No, we shouldn't walk away, but we should find a just andeffective form of retaliation, instead of needlessly taking more civlian life.

Ever so many people are saying this or very similar things, today, and I'm still waiting for a viable alternative to be proposed. Many are willing to defend some form of a "just" solution, but if you have such as that that would also fit the criteria of "effective" than I would like to hear it.
posted by Wulfgar! at 10:15 AM on September 13, 2001


The Russians fought Afghanistan and lost. Go on in there if you think you're hard enough but you really, really should try to learn from the mistakes of the past. Just because they're small and poor, doesn't mean they're a push over. And you'd probably pull in Pakistan and Iraq as well. How much more misery do you want to create? This is stupidity of the highest order. I hope to god we don't get involved.
posted by Summer at 10:17 AM on September 13, 2001


Wulfgar!:
International courts. International cooperation to dismantle terrorist networks (by means of infiltration, counter-networking, intelligence, and a cultural dialogue). Not an easy proposition, but a more just and long-lasting one.
posted by droob at 10:29 AM on September 13, 2001


i would have put this on the main page, since it's slightly off topic, but i'm a brand-new user (who's been reading MeFi for about a year).

did you know that the Bush administration gave the Taliban $43 million back in May, making the U.S. the main (financial) supporter of their horrific policies and tactics?

it's a fantastic example of how f'ed up our foreign policy is. i know that politics makes strange bedfellows, but this is ridiculous.
posted by mrgrimm at 10:32 AM on September 13, 2001


Maybe I'm wrong, but Afgans aren't Arabs, are they? Are they not Central Asians? It gets very confusing trying to lump people into groups.
posted by eric anders at 10:34 AM on September 13, 2001


This is not about metaphors, justice, retaliation, humanity, culture, justification, values, right or wrong.

We just need to do whatever it takes to make it stop. That is the only logic that applies.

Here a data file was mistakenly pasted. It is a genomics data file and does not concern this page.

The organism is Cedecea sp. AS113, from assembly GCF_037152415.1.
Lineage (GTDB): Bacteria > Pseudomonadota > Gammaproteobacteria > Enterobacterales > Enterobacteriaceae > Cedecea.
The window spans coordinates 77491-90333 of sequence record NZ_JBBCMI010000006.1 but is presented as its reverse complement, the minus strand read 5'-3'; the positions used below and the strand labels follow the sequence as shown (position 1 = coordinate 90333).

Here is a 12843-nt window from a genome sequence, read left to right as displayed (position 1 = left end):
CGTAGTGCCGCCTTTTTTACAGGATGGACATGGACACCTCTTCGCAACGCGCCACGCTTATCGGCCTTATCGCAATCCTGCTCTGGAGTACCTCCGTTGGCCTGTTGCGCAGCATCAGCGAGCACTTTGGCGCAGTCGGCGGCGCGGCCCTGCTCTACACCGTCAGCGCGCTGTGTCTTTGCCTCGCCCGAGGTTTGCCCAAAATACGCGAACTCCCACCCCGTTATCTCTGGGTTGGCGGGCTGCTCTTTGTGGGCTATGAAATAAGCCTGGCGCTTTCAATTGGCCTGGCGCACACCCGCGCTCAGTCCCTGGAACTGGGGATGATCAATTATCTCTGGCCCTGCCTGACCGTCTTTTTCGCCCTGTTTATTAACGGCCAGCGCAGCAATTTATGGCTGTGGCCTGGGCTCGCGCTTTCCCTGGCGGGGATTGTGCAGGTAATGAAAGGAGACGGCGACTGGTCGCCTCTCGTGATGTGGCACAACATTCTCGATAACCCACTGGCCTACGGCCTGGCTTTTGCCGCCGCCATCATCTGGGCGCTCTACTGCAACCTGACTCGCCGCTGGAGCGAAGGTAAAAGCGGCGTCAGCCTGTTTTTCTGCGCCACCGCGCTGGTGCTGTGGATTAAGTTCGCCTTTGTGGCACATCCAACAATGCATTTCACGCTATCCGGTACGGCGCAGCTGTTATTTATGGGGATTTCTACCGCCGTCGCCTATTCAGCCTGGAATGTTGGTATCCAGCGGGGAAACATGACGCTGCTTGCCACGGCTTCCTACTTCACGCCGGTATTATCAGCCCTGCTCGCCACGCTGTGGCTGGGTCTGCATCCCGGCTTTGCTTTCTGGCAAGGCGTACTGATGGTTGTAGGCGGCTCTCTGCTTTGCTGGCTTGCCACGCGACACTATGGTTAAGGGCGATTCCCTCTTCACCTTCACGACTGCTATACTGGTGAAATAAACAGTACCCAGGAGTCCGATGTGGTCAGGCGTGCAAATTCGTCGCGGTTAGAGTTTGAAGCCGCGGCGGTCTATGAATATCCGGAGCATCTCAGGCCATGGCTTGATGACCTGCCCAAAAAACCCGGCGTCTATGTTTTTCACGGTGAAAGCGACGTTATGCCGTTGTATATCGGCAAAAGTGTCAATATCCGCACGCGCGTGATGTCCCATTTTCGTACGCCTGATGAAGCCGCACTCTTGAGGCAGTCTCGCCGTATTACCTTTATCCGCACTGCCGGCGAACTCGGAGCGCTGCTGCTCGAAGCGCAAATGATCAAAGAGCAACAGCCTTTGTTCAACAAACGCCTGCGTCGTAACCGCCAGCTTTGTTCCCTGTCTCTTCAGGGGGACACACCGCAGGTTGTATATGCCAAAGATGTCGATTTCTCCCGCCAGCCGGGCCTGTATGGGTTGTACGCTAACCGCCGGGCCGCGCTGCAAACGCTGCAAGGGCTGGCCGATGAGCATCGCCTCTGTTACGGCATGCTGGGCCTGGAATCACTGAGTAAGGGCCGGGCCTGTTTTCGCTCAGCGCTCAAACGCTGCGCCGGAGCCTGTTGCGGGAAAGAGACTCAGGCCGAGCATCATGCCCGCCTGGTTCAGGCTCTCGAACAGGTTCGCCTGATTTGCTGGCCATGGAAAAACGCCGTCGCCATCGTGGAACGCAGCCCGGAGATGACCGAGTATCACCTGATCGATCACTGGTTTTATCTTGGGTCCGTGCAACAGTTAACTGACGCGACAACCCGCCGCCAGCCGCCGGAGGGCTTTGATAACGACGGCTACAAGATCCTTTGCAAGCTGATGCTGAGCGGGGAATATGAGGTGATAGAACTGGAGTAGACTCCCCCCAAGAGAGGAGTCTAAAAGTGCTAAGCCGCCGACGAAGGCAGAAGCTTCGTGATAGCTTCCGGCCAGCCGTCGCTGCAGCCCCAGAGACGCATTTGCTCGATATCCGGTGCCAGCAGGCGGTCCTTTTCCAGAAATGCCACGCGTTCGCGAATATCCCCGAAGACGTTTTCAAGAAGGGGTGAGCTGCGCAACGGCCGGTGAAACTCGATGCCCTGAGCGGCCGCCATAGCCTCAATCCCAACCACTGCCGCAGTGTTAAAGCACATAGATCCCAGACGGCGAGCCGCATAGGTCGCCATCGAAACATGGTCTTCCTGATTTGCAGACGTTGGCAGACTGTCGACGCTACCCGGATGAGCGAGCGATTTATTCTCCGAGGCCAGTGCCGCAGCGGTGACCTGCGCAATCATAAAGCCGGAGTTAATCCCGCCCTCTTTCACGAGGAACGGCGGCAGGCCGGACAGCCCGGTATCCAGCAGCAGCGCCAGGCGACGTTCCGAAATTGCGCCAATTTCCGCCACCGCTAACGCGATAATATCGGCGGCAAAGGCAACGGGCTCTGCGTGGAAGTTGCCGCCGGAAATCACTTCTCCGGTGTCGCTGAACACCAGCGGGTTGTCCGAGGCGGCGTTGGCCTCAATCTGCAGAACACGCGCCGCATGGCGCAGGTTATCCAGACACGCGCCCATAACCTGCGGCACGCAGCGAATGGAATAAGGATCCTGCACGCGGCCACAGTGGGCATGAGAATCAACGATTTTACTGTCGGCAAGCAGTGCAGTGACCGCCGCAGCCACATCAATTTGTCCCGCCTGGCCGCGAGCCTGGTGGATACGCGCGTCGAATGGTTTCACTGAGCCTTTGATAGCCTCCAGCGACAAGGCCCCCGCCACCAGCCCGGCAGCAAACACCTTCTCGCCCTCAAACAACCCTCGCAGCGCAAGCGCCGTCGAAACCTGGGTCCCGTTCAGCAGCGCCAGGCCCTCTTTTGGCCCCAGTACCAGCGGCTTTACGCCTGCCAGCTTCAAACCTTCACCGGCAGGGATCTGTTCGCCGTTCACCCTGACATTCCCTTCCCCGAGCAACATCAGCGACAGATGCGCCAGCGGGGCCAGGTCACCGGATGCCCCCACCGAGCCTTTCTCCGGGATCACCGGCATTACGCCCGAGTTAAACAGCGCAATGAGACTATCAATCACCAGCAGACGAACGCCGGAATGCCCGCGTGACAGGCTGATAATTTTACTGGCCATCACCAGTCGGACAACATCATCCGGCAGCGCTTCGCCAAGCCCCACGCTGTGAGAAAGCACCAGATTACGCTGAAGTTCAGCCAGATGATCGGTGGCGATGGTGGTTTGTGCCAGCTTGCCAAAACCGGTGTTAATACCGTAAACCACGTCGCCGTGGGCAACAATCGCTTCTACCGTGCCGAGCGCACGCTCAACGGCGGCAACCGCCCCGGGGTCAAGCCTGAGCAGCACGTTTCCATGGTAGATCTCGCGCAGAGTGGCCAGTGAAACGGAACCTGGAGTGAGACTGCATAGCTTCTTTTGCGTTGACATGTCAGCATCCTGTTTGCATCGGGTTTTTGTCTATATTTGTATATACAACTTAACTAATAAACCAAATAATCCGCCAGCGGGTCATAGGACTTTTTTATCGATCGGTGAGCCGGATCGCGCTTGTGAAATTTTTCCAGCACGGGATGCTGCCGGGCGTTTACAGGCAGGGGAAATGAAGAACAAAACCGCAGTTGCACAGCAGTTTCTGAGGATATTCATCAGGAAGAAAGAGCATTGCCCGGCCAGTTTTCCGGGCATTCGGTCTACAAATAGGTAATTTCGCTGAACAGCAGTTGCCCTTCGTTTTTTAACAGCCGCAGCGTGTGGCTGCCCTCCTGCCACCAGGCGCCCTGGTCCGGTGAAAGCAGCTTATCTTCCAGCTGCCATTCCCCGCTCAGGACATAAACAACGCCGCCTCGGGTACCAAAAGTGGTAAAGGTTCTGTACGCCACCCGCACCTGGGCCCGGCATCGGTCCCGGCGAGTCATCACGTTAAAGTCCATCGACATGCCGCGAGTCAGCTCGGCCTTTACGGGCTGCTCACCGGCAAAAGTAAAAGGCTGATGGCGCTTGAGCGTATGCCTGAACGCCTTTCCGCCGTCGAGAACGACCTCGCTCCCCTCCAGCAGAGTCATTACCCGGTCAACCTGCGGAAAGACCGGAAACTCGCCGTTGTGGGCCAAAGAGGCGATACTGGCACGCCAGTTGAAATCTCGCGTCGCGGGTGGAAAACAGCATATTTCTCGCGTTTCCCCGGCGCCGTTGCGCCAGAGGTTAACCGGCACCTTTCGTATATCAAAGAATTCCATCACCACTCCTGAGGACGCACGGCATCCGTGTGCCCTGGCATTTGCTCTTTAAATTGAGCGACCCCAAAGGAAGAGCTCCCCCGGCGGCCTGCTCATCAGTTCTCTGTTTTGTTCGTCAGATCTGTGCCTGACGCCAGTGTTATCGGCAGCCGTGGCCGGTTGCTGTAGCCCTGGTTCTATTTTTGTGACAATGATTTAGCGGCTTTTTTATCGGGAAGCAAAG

posted by username at 10:40 AM on September 13, 2001


adampsyche, if you don't like people's points, argue against their points. Attacking them for being a newbie is ad hominem and convinces nobody.

sorry for the newbie attack. wasn't trying to discredit anyone because they are new, but there certainly are those who took the events as an opportunity to spread thier stuff. whatever.

Besides, you've been here for less than two months. Do you think you own the place?

no i don't. i have read for a while, and joined when i was able, because there was a moratorium on membership. no i dont think i own nothing, and you are right, you can say whatever you want, and they can as well.

i am still waiting to hear from my grandparents. maybe i am a little nervous about that. they lived at 90 gold street, hit up mapquest to get an idea of where that is.
posted by adampsyche at 10:41 AM on September 13, 2001


Adam...do not allow yourself to be trolled, my man. Stay focused and on-issue.

well put and heeded. my apologies.
posted by adampsyche at 10:43 AM on September 13, 2001


droob - Thank you. I also want to see these measures and am extremely glad that International cooperation and concensus are being discussed in Washington. But I, for one, am very tired of the voices wailing 'we must think of the children' without ever proposing an alternative to the force they so stridently fear.
posted by Wulfgar! at 10:45 AM on September 13, 2001


Summer -
Pakistan (which, by the way, is one of only three nations on the planet that recognizes the Taliban as the legitimate government of Afghanistan) is already falling all over itself offering cooperation with the United States.

And Iraq? The nation that was going to defeat the U.S. in the mother of all battles, the fourth-largest military force in the world at the time, which folded after less than 100 hours? Christ, Iraqi soldiers were surrendering to *journalists*. The only reason their government remains standing is because the U.N. mandate was to liberate Kuwait, not to remove Hussein from power.

I guess I am just all that worried about them being sucked into this.
posted by Lokheed at 10:50 AM on September 13, 2001


did you know that the Bush administration gave the Taliban $43 million back in May, making the U.S. the main (financial) supporter of their horrific policies and tactics?

via Ethel:

Powell said the U.S. aid is administered by the United Nations and non-governmental organizations, and bypasses the Taliban, "who have done little to alleviate the suffering of the Afghan people, and indeed have done much to exacerbate it."
posted by holgate at 10:59 AM on September 13, 2001


Tom Clancy got it right here. You don't declare war on the nation-state or civillians who happen to live near the terrorists. You isolate and find the terrorists -- and the individual government leaders who granted them a safe harbor -- AND THEN YOU KILL THEM WITH EXTREME PREJUDICE.

It's not easy. But nothing worthwhile ever is.
posted by darren at 11:11 AM on September 13, 2001